26 September (1753): Samuel Johnson to Samuel Richardson

Samuel Johnson

Samuel Johnson regarded Samuel Richardson as “an author from whom the age has received greater favours, who has enlarged the knowledge of human nature, and taught the passions to move at the command of virtue.” By his own admission, Richardson was one of the few men whose friendship he had ever actively sought after. Below, Johnson discusses with Richardson the first volumes of  the latter’s epistolary novel, The History of Charles Grandison.


September 26, 1753, London


I return you my sincerest thanks for the volumes of your new work; but it is a kind of tyrannical kindness to give only so much at a time, as makes more longed for; but that will probably be thought, even of the whole, when you have given it.

I have no objection to the preface, in which you first mention the letters as fallen by chance into your hands, and afterwards mention your health as such, that you almost despaired of going through your plan. If you were to require my opinion which part should be changed, I should be inclined to the suppression of that part which seems to disclaim the composition. What is modesty, if it deserts from truth? Of what use is the disguise by which nothing is concealed?

You must forgive this, because it is meant well.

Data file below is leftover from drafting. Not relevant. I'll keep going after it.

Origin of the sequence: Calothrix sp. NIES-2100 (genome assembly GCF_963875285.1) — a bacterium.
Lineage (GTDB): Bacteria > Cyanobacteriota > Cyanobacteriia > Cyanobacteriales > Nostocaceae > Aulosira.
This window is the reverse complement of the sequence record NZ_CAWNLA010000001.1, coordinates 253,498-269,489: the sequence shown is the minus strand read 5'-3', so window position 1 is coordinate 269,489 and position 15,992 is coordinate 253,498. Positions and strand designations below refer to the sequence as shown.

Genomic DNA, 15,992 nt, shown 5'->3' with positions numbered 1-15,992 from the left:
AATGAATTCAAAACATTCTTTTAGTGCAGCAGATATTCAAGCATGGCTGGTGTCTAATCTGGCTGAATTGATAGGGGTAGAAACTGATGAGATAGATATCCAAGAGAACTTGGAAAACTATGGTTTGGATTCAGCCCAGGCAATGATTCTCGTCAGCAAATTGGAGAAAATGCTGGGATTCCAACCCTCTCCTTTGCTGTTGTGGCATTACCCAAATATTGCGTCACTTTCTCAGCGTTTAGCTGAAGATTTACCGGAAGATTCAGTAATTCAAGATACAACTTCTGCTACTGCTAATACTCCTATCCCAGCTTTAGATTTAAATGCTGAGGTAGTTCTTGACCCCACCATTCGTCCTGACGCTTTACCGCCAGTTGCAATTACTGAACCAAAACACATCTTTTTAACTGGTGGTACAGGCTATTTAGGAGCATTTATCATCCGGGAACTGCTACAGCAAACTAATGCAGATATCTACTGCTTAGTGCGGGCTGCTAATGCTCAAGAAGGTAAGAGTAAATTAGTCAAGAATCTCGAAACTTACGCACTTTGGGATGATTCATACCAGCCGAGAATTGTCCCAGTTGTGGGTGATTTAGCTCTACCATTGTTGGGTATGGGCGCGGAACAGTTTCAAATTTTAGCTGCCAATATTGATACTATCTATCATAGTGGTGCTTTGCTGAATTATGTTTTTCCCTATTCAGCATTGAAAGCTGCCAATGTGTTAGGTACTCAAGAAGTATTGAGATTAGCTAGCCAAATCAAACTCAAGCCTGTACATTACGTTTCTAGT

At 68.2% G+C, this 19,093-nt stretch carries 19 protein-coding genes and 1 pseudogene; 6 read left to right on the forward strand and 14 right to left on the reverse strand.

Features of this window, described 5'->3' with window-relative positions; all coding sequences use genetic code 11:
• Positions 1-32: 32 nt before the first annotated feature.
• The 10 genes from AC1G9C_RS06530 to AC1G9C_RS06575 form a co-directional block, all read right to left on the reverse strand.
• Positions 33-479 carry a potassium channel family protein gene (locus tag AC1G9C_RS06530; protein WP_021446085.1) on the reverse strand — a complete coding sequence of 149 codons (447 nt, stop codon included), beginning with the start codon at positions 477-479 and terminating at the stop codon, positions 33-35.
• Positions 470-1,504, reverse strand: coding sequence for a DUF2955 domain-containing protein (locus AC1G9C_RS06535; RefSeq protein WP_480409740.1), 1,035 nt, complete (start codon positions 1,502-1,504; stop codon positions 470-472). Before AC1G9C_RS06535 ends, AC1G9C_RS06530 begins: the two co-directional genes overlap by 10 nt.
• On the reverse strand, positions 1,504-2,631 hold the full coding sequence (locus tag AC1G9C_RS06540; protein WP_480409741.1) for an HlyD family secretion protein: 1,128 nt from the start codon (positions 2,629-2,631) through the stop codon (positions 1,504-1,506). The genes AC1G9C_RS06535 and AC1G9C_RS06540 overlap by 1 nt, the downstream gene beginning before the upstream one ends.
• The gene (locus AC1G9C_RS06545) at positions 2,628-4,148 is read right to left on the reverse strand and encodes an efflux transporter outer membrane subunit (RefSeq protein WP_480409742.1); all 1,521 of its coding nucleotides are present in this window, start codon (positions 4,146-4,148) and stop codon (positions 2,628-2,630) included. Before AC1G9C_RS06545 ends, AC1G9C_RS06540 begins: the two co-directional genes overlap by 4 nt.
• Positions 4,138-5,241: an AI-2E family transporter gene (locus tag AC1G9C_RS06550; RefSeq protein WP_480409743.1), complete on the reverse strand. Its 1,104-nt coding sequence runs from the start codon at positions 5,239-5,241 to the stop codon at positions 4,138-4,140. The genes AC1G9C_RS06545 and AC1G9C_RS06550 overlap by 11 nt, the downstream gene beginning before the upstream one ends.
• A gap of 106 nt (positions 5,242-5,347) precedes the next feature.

I thank you once more, dear Sir, for your books; but cannot I prevail this time for an index?—such I wished, and shall wish, to Clarissa. Suppose that in one volume an accurate index was to made to the three works—but while I am writing an objection arises—such an index to the three would look like the preclusion of a forth, to which I will never contribute; for if I cannot benefit mankind, I hope never to injure them.

I am, Sir,

Your most obliged and most humble servant,




For Johnson’s (admiring) estimation of Richardson (from Boswell’s Life of Johnson), click here.

For a worthwhile essay on Johnson’s estimation of/relationship with Richardson (and also Fielding), click here.

For an article that Richardson wrote (with an introduction by Johnson) for Johnson’s periodical, The Rambler, click here

For Richardson’s extant correspondence, click here.

For Johnson’s extant correspondence, click here.